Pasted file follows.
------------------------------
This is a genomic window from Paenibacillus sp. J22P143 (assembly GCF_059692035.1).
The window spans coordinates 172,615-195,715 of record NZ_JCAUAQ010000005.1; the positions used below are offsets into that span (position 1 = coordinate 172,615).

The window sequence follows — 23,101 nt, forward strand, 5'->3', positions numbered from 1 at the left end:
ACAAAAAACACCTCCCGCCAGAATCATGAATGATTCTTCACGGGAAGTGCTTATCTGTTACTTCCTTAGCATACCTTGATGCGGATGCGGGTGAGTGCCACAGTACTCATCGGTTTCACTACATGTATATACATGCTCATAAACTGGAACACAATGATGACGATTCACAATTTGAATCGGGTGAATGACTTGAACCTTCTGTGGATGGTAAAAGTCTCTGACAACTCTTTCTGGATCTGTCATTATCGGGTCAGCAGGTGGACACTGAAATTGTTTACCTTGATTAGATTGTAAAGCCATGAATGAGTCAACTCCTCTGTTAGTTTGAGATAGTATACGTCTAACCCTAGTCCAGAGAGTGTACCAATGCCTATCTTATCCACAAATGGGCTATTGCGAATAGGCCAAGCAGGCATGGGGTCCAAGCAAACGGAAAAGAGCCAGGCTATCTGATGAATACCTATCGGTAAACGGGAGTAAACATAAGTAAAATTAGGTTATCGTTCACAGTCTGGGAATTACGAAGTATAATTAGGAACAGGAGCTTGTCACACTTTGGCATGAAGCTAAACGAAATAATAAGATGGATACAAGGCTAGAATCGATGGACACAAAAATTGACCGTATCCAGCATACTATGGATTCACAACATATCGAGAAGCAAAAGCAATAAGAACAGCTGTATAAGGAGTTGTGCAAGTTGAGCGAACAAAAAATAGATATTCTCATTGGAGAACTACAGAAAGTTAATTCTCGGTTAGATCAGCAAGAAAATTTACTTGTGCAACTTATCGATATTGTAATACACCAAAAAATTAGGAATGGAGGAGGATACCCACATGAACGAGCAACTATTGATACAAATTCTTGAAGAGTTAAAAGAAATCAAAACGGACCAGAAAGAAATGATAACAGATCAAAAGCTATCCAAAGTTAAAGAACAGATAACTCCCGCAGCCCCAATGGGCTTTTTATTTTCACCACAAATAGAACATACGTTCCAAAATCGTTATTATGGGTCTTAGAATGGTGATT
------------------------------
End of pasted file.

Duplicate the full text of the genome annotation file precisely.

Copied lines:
This is a genomic window from Paenibacillus sp. J22P143 (assembly GCF_059692035.1).
The window spans coordinates 172,615-195,715 of record NZ_JCAUAQ010000005.1; the positions used below are offsets into that span (position 1 = coordinate 172,615).

The window sequence follows — 23,101 nt, forward strand, 5'->3', positions numbered from 1 at the left end:
ACAAAAAACACCTCCCGCCAGAATCATGAATGATTCTTCACGGGAAGTGCTTATCTGTTACTTCCTTAGCATACCTTGATGCGGATGCGGGTGAGTGCCACAGTACTCATCGGTTTCACTACATGTATATACATGCTCATAAACTGGAACACAATGATGACGATTCACAATTTGAATCGGGTGAATGACTTGAACCTTCTGTGGATGGTAAAAGTCTCTGACAACTCTTTCTGGATCTGTCATTATCGGGTCAGCAGGTGGACACTGAAATTGTTTACCTTGATTAGATTGTAAAGCCATGAATGAGTCAACTCCTCTGTTAGTTTGAGATAGTATACGTCTAACCCTAGTCCAGAGAGTGTACCAATGCCTATCTTATCCACAAATGGGCTATTGCGAATAGGCCAAGCAGGCATGGGGTCCAAGCAAACGGAAAAGAGCCAGGCTATCTGATGAATACCTATCGGTAAACGGGAGTAAACATAAGTAAAATTAGGTTATCGTTCACAGTCTGGGAATTACGAAGTATAATTAGGAACAGGAGCTTGTCACACTTTGGCATGAAGCTAAACGAAATAATAAGATGGATACAAGGCTAGAATCGATGGACACAAAAATTGACCGTATCCAGCATACTATGGATTCACAACATATCGAGAAGCAAAAGCAATAAGAACAGCTGTATAAGGAGTTGTGCAAGTTGAGCGAACAAAAAATAGATATTCTCATTGGAGAACTACAGAAAGTTAATTCTCGGTTAGATCAGCAAGAAAATTTACTTGTGCAACTTATCGATATTGTAATACACCAAAAAATTAGGAATGGAGGAGGATACCCACATGAACGAGCAACTATTGATACAAATTCTTGAAGAGTTAAAAGAAATCAAAACGGACCAGAAAGAAATGATAACAGATCAAAAGCTATCCAAAGTTAAAGAACAGATAACTCCCGCAGCCCCAATGGGCTTTTTATTTTCACCACAAATAGAACATACGTTCCAAAATCGTTATTATGGGTCTTAGAATGGTGATT